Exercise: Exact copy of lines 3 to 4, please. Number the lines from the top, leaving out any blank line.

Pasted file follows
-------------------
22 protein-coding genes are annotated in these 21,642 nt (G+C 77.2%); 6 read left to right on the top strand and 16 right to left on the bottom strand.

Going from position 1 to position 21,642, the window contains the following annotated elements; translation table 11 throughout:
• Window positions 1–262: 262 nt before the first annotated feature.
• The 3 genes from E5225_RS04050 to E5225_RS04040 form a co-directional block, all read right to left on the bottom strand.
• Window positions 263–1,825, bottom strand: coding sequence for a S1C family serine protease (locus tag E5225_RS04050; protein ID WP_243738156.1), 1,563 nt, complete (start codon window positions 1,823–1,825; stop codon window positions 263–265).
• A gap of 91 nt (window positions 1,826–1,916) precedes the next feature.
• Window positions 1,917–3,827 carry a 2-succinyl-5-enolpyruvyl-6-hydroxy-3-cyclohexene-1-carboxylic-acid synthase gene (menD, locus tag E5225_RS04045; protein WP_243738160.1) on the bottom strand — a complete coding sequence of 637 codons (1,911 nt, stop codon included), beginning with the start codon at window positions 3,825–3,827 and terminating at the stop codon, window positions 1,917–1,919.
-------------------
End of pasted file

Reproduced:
• Window positions 1–262: 262 nt before the first annotated feature.
• The 3 genes from E5225_RS04050 to E5225_RS04040 form a co-directional block, all read right to left on the bottom strand.